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BP's Arctic oil deal with Rosneft collapses

By Vladimir Soldatkin and Tom Bergin

MOSCOW/LONDON (Reuters) - BP's plan to gain a foothold in Russia's offshore Arctic oilfields through a deal with state-controlled Rosneft has collapsed, opening the way for other oil groups to try to fill its place.

The tie-up unravelled because BP failed to mollify partners in its existing Russian venture TNK-BP. They argue the British company had no right to strike a new deal in the country without them.

BP chief executive Bob Dudley had trumpeted the Arctic exploration pact and share swap with Rosneft, signed in January, as a signal BP could still offer growth after its disastrous Gulf of Mexico oil spill last year.

While some said BP was better off not pursuing the deal, failure to see it through has been seen as an embarrassment for Dudley, who said on Tuesday talks aimed at resolving the problem with TNK-BP partners had not reached agreement.

"This is putting a brave face on a disappointing episode. While the market may see this as disappointing we believe it is better to walk away than have a bad deal," Evolution Securities analyst Richard Griffith said in a research note.

The collapse also marks a personal setback for Russia's Deputy Prime Minister Igor Sechin. He has masterminded Rosneft's growth and development since it acquired the assets of bankrupt oil firm Yukos and went on to open an eastern pipeline export route for Russian crude to the Asia-Pacific.

Sechin and his boss, Prime Minister Vladimir Putin, have become accustomed to being able to dictate terms in strategic oil deals. Sources say Sechin has a good personal relationship with Dudley and views the share swap component of the BP deal as particularly attractive.

But Rosneft does have other options in the Arctic and is talking to Exxon, Shell, Chevron and Chinese companies to explore the offshore territory, a source close to the company told Reuters. Rosneft had no comment.

ROSNEFT'S OPTIONS

BP's partners in TNK-BP -- four Russian billionaires represented by the Alfa-Access-Renova (AAR) took court action to block the Rosneft deal, leading directly to its collapse on Monday.

BP and Rosneft made a last-ditch $32 billion offer including $9 billion in BP stock to buy out AAR, the source close to Rosneft said. But there was no agreement and, after months of wrangling, Rosneft has decided to pull out and search instead for new partners to explore the three Arctic Kara Sea blocks earmarked for the offshore venture with BP.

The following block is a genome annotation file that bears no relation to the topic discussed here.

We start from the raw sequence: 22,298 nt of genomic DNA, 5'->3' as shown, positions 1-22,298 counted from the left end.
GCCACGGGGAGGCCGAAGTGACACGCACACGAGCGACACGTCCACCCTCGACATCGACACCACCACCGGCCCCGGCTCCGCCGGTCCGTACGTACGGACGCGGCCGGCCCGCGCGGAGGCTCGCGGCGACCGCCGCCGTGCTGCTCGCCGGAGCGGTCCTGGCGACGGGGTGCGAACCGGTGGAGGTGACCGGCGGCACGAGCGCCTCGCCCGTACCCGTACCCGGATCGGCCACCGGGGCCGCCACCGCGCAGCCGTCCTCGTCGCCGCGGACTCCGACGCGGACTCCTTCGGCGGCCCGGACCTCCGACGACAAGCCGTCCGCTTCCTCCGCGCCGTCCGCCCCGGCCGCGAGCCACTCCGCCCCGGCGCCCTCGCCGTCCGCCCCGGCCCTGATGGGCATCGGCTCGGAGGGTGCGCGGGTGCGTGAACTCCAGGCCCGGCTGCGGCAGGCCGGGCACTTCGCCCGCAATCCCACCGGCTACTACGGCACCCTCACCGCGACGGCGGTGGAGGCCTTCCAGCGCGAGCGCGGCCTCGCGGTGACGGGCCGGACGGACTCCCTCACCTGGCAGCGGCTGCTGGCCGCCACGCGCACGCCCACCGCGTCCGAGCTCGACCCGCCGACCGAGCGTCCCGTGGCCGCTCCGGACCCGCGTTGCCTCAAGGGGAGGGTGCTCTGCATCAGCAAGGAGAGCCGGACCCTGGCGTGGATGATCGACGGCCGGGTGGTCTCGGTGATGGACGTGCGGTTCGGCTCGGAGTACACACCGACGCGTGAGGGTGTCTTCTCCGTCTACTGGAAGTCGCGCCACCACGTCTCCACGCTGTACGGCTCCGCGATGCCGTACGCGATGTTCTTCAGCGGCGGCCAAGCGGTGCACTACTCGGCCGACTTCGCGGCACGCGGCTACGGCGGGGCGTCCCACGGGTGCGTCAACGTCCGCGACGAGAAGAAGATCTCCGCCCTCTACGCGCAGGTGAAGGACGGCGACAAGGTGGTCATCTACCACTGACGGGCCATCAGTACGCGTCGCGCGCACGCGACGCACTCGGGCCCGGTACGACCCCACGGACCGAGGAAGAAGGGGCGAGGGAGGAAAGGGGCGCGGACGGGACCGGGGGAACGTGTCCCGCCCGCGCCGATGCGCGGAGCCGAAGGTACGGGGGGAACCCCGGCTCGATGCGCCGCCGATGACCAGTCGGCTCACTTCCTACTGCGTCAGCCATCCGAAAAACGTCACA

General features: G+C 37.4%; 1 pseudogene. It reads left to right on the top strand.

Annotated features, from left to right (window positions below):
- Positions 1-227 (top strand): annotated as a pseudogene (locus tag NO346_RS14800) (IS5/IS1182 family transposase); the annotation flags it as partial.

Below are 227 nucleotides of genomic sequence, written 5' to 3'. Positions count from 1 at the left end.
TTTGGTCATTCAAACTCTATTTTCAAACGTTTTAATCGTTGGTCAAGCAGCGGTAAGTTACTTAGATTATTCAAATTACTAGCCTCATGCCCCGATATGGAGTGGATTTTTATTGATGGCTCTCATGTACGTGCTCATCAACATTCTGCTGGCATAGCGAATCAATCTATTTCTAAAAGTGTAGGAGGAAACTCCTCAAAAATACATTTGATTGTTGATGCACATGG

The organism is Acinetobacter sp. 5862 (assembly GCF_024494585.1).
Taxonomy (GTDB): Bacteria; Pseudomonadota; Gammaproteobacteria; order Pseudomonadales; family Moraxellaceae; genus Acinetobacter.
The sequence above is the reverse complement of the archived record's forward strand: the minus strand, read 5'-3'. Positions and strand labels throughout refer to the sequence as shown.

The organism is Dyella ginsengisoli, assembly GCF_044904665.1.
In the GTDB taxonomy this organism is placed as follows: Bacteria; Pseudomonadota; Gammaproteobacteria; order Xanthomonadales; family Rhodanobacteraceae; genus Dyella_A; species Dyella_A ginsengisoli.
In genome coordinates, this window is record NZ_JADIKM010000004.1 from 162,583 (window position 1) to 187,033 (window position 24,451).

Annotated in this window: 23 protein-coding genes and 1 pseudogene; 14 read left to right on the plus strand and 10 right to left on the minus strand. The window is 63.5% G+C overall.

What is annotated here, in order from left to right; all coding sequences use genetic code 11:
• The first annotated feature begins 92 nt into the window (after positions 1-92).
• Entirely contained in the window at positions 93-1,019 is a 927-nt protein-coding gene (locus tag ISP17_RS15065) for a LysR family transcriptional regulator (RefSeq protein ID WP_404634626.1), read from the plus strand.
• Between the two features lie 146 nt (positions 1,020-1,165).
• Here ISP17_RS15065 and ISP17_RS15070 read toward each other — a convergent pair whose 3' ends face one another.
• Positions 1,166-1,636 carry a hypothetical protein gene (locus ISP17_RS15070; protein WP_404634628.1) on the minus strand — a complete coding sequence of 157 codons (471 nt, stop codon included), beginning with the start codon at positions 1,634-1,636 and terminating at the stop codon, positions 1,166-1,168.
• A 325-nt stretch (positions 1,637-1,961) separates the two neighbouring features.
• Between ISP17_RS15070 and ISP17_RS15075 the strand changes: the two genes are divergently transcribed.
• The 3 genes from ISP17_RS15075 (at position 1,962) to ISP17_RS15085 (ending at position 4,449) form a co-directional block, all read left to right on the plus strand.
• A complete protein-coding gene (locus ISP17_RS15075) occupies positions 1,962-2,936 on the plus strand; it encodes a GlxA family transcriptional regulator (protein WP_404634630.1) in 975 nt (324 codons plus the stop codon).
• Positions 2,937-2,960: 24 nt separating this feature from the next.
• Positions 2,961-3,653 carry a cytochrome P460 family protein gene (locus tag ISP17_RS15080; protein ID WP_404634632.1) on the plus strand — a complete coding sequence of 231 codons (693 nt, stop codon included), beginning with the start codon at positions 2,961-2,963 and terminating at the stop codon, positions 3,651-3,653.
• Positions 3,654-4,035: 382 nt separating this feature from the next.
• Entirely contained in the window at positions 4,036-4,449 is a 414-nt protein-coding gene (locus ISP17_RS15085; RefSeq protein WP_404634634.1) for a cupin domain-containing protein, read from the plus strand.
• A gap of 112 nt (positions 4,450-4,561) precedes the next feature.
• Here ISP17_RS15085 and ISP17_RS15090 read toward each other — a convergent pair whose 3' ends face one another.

A source close to BP said it still hoped to buy out its TNK-BP partners, although there was no timeline for this. The company said talks with Rosneft and AAR would also continue.

That raised hopes among shareholders and analysts that a deal could yet be struck with Rosneft.

"BP continues to have the expertise that would enable Russian Arctic oil assets to be successfully exploited and a future deal shouldn't be ruled out at this stage," Martin Cholwill, manager of the Royal London UK Equity Income Fund, told Reuters, adding that investors would focus on whether the structure of any future deal created significant value for BP shareholders given the risks of doing business in Russia.

Mikhail Fridman, Chairman of Alfa Group and one of the four tycoons who control AAR, said there would be more talks between the three parties.

The TNK-BP partners are keen to get the Arctic exposure since the joint venture with BP has limited growth prospects due to a mainly mature onshore portfolio.

"We look forward to working with BP on delivering the next phase of TNK-BP's growth, both in Russia and internationally. AAR also sees significant benefit to developing cooperation with Rosneft within the framework of the TNK-BP Shareholder Agreement, and we plan to continue discussions about potential collaboration among BP, Rosneft and AAR," Fridman said.

BP shares were up 1.1 percent at 443 pence at 1136 GMT, while Rosneft was down 0.8 percent at 228 roubles.

(Additional reporting by Douglas Busvine in Moscow and Sinead Cruise in London; Writing by Alexander Smith; Editing by Dan Lalor and Andrew Callus)

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